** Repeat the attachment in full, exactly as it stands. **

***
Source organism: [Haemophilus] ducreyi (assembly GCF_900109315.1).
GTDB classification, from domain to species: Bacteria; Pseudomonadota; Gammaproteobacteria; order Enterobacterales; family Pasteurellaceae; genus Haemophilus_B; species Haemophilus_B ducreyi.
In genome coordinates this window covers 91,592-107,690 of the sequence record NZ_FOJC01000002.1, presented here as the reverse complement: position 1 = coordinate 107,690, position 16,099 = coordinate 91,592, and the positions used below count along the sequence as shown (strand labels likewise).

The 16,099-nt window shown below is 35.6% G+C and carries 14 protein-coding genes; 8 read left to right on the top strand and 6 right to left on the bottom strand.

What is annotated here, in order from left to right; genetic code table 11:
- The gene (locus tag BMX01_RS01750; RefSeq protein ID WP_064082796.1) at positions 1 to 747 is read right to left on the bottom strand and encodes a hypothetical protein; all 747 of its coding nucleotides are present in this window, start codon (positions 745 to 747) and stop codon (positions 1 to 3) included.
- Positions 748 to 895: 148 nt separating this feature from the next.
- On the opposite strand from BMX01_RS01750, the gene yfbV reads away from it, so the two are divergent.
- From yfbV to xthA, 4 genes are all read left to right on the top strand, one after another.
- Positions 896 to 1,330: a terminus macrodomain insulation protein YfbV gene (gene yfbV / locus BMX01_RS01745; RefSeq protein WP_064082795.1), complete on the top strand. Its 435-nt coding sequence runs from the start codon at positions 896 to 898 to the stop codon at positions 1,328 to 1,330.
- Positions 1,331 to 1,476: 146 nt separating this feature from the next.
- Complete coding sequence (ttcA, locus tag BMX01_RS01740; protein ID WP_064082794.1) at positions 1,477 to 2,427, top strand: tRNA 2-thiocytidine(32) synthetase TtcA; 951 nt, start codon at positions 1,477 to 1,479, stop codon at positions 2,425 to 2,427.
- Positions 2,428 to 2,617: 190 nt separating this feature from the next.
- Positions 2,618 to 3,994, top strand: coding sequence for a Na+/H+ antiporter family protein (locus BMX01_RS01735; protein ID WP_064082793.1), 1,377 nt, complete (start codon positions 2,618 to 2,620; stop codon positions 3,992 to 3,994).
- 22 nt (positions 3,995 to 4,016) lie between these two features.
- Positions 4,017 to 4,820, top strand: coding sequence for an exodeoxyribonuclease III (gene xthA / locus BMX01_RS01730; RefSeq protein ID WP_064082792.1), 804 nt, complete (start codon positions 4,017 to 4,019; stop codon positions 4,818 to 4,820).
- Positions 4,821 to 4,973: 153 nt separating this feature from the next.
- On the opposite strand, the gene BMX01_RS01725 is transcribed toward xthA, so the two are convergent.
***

Source organism: [Haemophilus] ducreyi (assembly GCF_900109315.1).
GTDB classification, from domain to species: Bacteria; Pseudomonadota; Gammaproteobacteria; order Enterobacterales; family Pasteurellaceae; genus Haemophilus_B; species Haemophilus_B ducreyi.
In genome coordinates this window covers 91,592-107,690 of the sequence record NZ_FOJC01000002.1, presented here as the reverse complement: position 1 = coordinate 107,690, position 16,099 = coordinate 91,592, and the positions used below count along the sequence as shown (strand labels likewise).

The 16,099-nt window shown below is 35.6% G+C and carries 14 protein-coding genes; 8 read left to right on the top strand and 6 right to left on the bottom strand.

What is annotated here, in order from left to right; genetic code table 11:
- The gene (locus tag BMX01_RS01750; RefSeq protein ID WP_064082796.1) at positions 1 to 747 is read right to left on the bottom strand and encodes a hypothetical protein; all 747 of its coding nucleotides are present in this window, start codon (positions 745 to 747) and stop codon (positions 1 to 3) included.
- Positions 748 to 895: 148 nt separating this feature from the next.
- On the opposite strand from BMX01_RS01750, the gene yfbV reads away from it, so the two are divergent.
- From yfbV to xthA, 4 genes are all read left to right on the top strand, one after another.
- Positions 896 to 1,330: a terminus macrodomain insulation protein YfbV gene (gene yfbV / locus BMX01_RS01745; RefSeq protein WP_064082795.1), complete on the top strand. Its 435-nt coding sequence runs from the start codon at positions 896 to 898 to the stop codon at positions 1,328 to 1,330.
- Positions 1,331 to 1,476: 146 nt separating this feature from the next.
- Complete coding sequence (ttcA, locus tag BMX01_RS01740; protein ID WP_064082794.1) at positions 1,477 to 2,427, top strand: tRNA 2-thiocytidine(32) synthetase TtcA; 951 nt, start codon at positions 1,477 to 1,479, stop codon at positions 2,425 to 2,427.
- Positions 2,428 to 2,617: 190 nt separating this feature from the next.
- Positions 2,618 to 3,994, top strand: coding sequence for a Na+/H+ antiporter family protein (locus BMX01_RS01735; protein ID WP_064082793.1), 1,377 nt, complete (start codon positions 2,618 to 2,620; stop codon positions 3,992 to 3,994).
- 22 nt (positions 3,995 to 4,016) lie between these two features.
- Positions 4,017 to 4,820, top strand: coding sequence for an exodeoxyribonuclease III (gene xthA / locus BMX01_RS01730; RefSeq protein ID WP_064082792.1), 804 nt, complete (start codon positions 4,017 to 4,019; stop codon positions 4,818 to 4,820).
- Positions 4,821 to 4,973: 153 nt separating this feature from the next.
- On the opposite strand, the gene BMX01_RS01725 is transcribed toward xthA, so the two are convergent.